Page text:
The Year in Review: Vanderbilt (6-7, 2-6)
By Paul Myerberg // Feb 23, 2012
Vanderbilt might want Danny O’Brien, but do the Commodores need O’Brien? Well, maybe. But the program isn’t in as dire need of a quarterback as the situation might suggest: O’Brien might be the answer to the program’s pro-style dreams, but it’s not as if the team doesn’t have another option at the position. If all else fails, James Franklin can simply turn to Jordan Rodgers, the former junior college transfer who saved Vanderbilt’s season after being inserted into the starting lineup in early October. It was that personnel decision, moving Rodgers into a major role in place of Larry Smith, that provided the catapult for Vanderbilt’s late-season climb into bowl play.
But it was not necessarily a smooth transition. Rodgers was inserted into the lineup in time for Alabama on Oct. 8, with that game followed by Georgia, and there are certainly easier ways for a first-year transfer to break into a starting role. Throwing Rodgers to the wolves against the Crimson Tide looms as Franklin’s most noticeable rookie mistake, which says something about how well his debut campaign played out.
The lessons learned against Alabama, where Rodgers struggled, and against Georgia, where he struggled as a passer but hurt the Bulldogs with his feet, paved the way for his eventual turn as Vanderbilt’s best passing quarterback since Chris Nickson threw for more than 2,000 yards in 2006. The Commodores closed last season with three wins in six games, including two by a combined 64 points in November, and Rodgers’ ability to move the chains played an enormous role in the team’s second bowl berth since 1983.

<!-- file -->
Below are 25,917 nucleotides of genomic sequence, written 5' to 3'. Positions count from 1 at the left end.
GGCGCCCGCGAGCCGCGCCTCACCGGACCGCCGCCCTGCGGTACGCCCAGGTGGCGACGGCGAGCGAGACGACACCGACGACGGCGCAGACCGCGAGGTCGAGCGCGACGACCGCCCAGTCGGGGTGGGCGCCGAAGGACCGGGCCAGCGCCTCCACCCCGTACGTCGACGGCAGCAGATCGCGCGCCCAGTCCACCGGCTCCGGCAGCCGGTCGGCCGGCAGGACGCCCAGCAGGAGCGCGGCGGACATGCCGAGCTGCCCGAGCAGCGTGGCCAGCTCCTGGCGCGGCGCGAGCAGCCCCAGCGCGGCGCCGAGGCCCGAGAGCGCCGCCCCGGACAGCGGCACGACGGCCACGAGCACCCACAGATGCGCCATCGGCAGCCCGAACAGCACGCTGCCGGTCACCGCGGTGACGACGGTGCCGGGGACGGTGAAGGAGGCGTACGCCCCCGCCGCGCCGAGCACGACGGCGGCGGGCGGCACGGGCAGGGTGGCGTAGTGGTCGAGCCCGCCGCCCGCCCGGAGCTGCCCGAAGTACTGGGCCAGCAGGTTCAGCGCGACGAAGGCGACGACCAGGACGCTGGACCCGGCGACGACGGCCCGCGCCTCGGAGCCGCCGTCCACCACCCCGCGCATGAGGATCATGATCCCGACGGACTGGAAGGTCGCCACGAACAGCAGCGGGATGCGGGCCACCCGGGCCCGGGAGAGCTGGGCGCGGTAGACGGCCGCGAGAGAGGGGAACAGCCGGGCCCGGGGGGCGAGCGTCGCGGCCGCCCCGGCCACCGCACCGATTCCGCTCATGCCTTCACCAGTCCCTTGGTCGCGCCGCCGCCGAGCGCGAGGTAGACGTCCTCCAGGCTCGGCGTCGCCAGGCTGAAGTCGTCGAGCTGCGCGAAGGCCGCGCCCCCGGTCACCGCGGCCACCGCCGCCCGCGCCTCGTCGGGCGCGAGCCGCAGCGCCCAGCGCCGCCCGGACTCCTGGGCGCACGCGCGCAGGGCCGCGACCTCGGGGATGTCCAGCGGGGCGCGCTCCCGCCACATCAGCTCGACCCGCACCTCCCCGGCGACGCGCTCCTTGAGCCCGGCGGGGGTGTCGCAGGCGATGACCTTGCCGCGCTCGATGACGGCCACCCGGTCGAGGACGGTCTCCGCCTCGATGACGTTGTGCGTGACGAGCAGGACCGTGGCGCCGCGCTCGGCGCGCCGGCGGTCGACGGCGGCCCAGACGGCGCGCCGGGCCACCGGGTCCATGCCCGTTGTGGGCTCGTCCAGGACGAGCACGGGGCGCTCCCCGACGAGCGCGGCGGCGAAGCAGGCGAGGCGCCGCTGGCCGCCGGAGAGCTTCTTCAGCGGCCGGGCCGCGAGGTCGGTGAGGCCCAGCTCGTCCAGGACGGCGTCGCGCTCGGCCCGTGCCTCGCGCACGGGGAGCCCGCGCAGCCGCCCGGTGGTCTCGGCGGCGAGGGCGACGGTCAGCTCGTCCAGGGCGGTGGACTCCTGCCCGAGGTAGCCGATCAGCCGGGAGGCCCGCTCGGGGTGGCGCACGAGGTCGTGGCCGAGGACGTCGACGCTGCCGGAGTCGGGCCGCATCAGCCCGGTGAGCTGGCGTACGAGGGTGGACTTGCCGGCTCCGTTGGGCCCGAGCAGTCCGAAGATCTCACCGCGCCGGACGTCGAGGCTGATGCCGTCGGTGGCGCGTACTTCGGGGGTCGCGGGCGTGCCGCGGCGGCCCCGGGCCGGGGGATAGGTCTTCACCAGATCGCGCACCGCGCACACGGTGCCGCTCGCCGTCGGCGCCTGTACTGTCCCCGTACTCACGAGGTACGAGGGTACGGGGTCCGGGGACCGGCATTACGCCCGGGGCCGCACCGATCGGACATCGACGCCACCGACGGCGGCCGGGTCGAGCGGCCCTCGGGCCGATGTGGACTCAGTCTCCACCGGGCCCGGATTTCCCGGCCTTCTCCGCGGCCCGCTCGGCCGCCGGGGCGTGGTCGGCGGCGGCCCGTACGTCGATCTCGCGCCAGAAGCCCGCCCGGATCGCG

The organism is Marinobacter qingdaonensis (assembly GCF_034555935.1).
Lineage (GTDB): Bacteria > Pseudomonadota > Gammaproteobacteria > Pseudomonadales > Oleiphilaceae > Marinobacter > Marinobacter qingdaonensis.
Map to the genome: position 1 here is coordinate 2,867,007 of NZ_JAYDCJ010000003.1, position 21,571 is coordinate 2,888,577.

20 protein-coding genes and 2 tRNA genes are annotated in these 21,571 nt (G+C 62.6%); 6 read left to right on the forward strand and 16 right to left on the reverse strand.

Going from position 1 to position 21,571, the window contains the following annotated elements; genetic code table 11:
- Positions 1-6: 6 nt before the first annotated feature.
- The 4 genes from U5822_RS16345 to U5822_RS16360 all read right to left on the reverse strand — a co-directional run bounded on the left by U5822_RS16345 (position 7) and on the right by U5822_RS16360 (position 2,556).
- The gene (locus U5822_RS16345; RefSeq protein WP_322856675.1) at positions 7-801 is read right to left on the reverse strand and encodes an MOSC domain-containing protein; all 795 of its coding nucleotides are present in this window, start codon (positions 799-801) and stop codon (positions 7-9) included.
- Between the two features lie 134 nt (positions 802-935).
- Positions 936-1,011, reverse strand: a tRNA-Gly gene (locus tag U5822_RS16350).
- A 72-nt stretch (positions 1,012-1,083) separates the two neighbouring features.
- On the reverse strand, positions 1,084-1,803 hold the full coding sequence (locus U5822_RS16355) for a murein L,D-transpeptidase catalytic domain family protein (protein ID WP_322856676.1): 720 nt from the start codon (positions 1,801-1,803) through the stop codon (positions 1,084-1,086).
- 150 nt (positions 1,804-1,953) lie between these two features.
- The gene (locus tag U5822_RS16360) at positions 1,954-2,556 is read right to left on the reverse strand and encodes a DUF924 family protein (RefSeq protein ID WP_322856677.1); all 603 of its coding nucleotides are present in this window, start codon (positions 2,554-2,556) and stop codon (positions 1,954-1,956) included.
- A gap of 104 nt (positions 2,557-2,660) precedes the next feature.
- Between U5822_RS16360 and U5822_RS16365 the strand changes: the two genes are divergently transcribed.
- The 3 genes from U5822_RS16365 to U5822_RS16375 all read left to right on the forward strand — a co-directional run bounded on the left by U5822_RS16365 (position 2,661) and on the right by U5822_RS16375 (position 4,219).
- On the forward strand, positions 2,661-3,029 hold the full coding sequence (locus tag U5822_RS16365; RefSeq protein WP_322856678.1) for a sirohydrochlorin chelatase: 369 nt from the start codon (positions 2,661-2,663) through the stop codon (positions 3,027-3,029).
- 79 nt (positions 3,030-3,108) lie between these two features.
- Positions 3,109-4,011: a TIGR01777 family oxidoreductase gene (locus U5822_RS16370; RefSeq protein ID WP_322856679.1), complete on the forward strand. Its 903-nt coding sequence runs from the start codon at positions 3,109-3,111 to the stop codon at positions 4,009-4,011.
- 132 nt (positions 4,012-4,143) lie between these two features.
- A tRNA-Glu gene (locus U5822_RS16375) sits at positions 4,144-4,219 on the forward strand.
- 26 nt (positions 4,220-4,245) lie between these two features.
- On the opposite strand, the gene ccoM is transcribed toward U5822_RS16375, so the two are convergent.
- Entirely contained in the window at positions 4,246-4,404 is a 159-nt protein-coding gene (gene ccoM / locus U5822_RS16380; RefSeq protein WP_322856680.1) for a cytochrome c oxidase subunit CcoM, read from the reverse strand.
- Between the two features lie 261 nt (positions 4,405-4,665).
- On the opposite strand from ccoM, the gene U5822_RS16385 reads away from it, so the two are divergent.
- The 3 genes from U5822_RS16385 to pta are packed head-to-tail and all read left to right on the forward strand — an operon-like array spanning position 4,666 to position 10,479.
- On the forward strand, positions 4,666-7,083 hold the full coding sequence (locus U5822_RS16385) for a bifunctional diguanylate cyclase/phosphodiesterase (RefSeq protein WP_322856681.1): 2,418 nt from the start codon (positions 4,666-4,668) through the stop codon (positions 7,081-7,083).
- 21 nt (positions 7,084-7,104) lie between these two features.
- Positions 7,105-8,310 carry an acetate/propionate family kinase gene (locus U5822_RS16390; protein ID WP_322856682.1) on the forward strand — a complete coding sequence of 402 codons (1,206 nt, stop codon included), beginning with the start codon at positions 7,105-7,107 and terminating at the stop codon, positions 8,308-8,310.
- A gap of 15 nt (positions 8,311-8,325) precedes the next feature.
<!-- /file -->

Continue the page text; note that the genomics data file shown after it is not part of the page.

What he brings to the table is an ability to get the ball down field, with the running ability outside the pocket serving as icing on the cake. For the first time in years, the Commodores could present a competent passing game that could stretch the field against defenses in the SEC. Rodgers threw for at least 186 yards in four consecutive conference games, led by a season-high 297 yards in a narrow loss to Florida in Gainesville.
The main issue with O’Brien’s impending — or potential — move to Vanderbilt is that it doesn’t pay the proper respect to the work Rodgers did down the stretch last fall, nor does it appreciate the fact that Rodgers, with another year under his belt, might be the best option for the Commodores’ offense in 2012. Clearly, Rodgers is good enough to lead Vanderbilt into bowl play; having already achieved that feat, there’s little reason to think he can’t do so again as a second-year starter.
Could Vanderbilt use O’Brien? At worst, the Commodores could use the competition he’d bring to the table. In addition, O’Brien would arrive with a firm grasp of Franklin’s offense, thanks to the two seasons he spent in Maryland while Franklin served as Ralph Friedgen’s offensive coordinator. There’s every reason to think that O’Brien could step right in and claim the starting role.
But talk of O’Brien immediately bolting for Vanderbilt has been premature. While the program is clearly on his short list — Maryland’s complaint alleges that Franklin and O’Brien were talking prior to the latter’s official transfer announcement — Maryland’s former starter will openly evaluate his options, which include B.C.S. conference programs from coast to coast.
Penn State. Wisconsin. South Florida. Stanford, though this seems far-fetched. And yes, Vanderbilt. In short, while the Commodores may lead the race for O’Brien’s services at the turn, the program may enter this fall with the status quo at the position: Rodgers under center.